Rising Feed Costs: Premium Feeds Save Money!

Last Friday, I opened up a discussion on saving money with rising feed costs: (https://www.facebook.com/groups/equinenutritioneducation/posts/927690657902914/).

There were some wonderful tips in that thread on how to save money and/or ensure your feeding program is efficient. With that being said, one thing I recommended not doing is switching to a lower cost feed to save money. Why? Because you almost never save money with this approach.

Coincidentally, later that day, I attended a presentation at the Horse World Expo titled: “Ingredients in Horse Feed; Fact & Fiction,” presented by Dr. James Lattimer of ADM Animal Nutrition. My biggest takeaway from the presentation? There is no way to make a feed cheaper without sacrificing ingredient quality. My second biggest takeaway was this meme, of course, (I totally stole it). 😂

So, what makes a premium feed? Digestibility and bioavailability are key. The values on a guaranteed analysis tell us nothing about digestibility and bioavailability. For that, we need to look at ingredients! It is possible to have two feeds with identical guaranteed analyses but are very different in quality. What looks good on paper will not always translate to performance.

To further complicate matters, price does not *always* reflect ingredient quality. There are many expensive feeds out there that I would not consider premium. These are typically feeds that are marketed toward a specific niche market, not necessarily the everyday choices you have at your local feed store.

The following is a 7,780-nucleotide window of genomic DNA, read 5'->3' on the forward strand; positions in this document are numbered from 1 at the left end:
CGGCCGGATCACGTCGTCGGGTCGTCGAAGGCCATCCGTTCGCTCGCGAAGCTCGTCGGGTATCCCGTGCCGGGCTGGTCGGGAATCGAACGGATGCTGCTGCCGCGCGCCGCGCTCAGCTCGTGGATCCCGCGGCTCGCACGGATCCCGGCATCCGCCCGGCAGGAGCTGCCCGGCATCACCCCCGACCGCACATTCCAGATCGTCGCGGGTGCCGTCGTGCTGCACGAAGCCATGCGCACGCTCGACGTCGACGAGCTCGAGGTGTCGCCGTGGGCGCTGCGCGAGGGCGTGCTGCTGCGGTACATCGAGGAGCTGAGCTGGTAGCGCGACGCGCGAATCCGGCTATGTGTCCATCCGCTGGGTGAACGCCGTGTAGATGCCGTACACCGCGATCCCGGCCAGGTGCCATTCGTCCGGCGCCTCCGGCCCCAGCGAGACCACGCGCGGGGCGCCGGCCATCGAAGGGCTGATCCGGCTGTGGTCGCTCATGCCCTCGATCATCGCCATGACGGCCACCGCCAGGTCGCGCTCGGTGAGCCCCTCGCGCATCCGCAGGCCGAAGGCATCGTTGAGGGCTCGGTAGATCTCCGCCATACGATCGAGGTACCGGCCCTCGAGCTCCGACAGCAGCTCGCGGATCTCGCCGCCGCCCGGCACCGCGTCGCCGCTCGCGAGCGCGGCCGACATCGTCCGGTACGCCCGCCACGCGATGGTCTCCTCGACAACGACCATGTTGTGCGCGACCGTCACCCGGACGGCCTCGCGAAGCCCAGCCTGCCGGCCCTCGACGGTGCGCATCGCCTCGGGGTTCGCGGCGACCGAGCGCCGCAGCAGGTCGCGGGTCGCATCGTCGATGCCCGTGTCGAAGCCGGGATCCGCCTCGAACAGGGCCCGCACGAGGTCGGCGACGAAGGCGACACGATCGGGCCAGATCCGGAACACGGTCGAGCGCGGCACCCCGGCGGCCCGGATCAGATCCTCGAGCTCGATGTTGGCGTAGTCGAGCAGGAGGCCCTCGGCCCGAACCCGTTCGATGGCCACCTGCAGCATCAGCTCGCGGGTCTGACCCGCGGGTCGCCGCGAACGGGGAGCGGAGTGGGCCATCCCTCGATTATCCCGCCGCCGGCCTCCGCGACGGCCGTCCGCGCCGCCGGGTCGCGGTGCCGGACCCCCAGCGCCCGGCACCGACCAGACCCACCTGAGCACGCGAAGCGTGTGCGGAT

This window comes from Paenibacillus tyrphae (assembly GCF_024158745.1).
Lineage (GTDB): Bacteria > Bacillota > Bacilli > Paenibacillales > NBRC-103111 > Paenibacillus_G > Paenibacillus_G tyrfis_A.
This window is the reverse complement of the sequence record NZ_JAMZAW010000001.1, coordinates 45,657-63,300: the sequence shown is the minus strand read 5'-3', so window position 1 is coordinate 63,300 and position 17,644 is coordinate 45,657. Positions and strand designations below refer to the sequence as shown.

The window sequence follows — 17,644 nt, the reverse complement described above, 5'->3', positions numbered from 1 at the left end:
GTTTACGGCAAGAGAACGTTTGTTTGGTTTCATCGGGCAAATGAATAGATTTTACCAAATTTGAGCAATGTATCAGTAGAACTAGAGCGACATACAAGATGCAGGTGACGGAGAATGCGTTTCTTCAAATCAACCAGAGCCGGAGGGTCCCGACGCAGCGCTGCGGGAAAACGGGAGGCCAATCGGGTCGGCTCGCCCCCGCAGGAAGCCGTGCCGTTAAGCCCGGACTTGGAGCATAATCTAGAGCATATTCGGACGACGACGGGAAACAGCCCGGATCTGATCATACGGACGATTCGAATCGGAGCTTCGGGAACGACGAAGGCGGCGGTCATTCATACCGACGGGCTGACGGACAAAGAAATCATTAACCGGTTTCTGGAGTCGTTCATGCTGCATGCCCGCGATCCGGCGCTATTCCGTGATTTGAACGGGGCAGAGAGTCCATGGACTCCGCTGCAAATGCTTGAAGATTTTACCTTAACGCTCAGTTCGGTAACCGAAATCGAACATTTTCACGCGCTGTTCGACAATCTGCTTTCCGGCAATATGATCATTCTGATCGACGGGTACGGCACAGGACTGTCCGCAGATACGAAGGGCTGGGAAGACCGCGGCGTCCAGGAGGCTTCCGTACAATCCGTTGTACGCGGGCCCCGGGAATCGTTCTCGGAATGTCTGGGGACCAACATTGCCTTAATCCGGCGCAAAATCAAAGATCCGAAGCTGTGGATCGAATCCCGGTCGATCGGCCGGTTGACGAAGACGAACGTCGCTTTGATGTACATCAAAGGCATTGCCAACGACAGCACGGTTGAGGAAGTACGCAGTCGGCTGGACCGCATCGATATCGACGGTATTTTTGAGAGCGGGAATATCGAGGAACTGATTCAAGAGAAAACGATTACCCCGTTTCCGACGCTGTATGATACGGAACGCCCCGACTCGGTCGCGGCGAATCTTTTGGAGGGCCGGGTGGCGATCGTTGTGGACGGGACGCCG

Some feed companies only offer premium feeds, while other companies have premium lines, economy lines, and everything in between. Non-premium feeds certainly have their place in the market and I’m not advocating against using them. Above all else, I want to drive home the point that switching from a premium feed to a cheaper feed will almost never save you money. As several of you pointed out, premium feeds often have lower feeding rates. So while you are paying more per bag, you are paying less per day!

When we feed horses, we should look at cost per day, not cost per bag.

One more time: Calculate your COST PER DAY, not cost per bag.

Questions? Comments? Drop them in the comments section below!

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